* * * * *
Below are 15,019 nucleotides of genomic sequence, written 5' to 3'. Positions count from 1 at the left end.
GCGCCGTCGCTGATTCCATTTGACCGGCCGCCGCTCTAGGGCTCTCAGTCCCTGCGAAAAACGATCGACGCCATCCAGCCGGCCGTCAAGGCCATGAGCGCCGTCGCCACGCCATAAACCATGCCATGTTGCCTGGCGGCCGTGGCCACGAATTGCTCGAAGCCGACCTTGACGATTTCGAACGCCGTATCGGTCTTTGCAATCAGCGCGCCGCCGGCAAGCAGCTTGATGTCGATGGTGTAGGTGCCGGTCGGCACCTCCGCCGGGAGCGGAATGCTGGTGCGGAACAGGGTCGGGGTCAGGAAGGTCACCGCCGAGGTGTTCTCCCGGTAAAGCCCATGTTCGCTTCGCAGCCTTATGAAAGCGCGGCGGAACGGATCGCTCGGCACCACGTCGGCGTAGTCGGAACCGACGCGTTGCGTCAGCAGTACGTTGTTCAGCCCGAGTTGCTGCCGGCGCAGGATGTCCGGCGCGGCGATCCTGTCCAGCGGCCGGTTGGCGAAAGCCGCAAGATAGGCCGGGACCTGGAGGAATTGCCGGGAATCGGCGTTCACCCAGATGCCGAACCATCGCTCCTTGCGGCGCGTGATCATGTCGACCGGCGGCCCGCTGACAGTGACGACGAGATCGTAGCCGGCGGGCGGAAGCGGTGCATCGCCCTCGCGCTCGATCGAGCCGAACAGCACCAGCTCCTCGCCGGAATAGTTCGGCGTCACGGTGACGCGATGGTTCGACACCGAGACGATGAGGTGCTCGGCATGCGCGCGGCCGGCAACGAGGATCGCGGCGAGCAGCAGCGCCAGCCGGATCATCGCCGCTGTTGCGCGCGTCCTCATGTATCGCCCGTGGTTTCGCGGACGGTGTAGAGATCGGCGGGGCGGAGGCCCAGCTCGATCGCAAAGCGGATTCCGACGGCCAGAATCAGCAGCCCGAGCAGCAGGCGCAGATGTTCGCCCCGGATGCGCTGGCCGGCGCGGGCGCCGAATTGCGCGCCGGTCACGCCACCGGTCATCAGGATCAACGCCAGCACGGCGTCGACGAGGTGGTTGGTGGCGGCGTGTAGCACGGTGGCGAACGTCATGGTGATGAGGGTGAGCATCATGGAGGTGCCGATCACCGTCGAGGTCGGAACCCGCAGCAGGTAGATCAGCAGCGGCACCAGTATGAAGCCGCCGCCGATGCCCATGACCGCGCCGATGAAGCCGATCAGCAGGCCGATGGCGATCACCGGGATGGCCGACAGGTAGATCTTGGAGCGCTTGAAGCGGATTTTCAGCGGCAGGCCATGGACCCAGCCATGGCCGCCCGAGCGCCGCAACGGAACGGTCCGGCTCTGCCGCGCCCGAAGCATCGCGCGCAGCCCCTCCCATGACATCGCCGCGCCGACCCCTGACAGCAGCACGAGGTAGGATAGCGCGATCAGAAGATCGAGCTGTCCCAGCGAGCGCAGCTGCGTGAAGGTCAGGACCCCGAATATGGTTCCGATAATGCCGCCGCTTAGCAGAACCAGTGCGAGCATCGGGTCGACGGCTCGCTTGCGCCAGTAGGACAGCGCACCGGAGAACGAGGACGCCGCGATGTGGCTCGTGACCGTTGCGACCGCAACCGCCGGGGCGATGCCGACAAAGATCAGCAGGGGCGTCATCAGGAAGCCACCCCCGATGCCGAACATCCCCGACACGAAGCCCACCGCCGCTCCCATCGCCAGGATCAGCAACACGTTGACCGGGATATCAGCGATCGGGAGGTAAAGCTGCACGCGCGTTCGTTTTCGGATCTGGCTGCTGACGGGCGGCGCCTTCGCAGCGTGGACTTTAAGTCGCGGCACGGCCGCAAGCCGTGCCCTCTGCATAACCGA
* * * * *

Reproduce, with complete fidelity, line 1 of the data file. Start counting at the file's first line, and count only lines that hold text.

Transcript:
Below are 15,019 nucleotides of genomic sequence, written 5' to 3'. Positions count from 1 at the left end.